With some 50 parks of all types and sizes, the City of Napa presents plentiful choices for those looking for outdoor enjoyment. City parks run the gamut from the simple turf spaces found in most every neighborhood, to the stately and historic Fuller Park, the wide-open and undeveloped space of Alston Park, and the multiple uses possible in Kennedy Park along the Napa River.
A number of park additions and improvements are in the works. In north Napa, the Trancas Crossing Park is in design, and improvements are being planned for the heavily used Kennedy Park, too. In the downtown area, multiple park and green space projects are moving ahead. The largest of these is the Oxbow Preserve, a 13 acre passive use-native plant preserve that will be created on the peninsula formed by the Napa River Oxbow. The Preserve will be adjacent to the Oxbow Commons-Bypass Channel, a feature of the Flood Project that will also provide apark-like setting. Near the Oxbow Commons, design is underway for three "pocket parks" that will provide essential urban open space near the river.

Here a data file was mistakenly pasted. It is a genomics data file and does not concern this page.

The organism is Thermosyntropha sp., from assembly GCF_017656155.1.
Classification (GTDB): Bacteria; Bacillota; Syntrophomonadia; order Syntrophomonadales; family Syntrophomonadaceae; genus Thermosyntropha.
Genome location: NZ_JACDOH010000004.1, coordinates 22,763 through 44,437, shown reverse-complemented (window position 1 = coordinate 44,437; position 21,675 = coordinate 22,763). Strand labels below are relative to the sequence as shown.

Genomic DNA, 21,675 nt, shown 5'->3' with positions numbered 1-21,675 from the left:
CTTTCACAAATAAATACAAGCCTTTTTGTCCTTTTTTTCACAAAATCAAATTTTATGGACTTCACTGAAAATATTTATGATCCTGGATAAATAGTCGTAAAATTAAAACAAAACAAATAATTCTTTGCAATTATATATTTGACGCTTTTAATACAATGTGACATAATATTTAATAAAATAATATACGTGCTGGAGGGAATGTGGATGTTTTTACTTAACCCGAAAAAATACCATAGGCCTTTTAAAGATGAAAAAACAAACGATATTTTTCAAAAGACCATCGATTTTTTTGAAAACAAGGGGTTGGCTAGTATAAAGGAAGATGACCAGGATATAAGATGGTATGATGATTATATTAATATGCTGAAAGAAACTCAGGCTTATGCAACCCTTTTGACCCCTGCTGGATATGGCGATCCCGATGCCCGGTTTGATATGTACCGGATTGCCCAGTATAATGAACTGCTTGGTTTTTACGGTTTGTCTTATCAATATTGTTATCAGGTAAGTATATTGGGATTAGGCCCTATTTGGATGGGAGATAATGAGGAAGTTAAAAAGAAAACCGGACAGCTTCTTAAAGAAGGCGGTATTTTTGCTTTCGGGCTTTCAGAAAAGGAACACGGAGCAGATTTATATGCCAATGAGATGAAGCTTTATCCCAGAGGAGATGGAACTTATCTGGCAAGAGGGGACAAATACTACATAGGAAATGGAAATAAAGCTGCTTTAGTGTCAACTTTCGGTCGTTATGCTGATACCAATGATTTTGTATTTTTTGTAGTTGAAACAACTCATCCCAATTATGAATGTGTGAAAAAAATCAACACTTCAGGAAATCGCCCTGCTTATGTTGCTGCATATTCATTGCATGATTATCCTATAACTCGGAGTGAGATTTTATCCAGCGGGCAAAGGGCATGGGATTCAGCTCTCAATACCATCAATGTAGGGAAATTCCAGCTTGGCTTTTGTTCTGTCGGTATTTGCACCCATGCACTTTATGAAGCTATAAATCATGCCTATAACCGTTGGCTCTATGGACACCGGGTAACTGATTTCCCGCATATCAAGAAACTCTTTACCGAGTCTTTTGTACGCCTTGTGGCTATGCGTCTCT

Walking and bicycling trails are currently located at Alston Park, where a 2 mile loop is popular, and at Kennedy Park where portions of the Napa River Trail are complete. While our walking and bicycle trail options remain limited today, the future is bright as the Napa River Flood Project promises to complete the continuous six-mile Napa River Trail from Kennedy Park on the south to Trancas Street on the north. This trail will connect with the Commuter Bike Path, a 2.5 mile route running parallel to the Napa Valley Wine Train tracks, providing an off-street bike and pedestrian connection to the west side of Highway 29.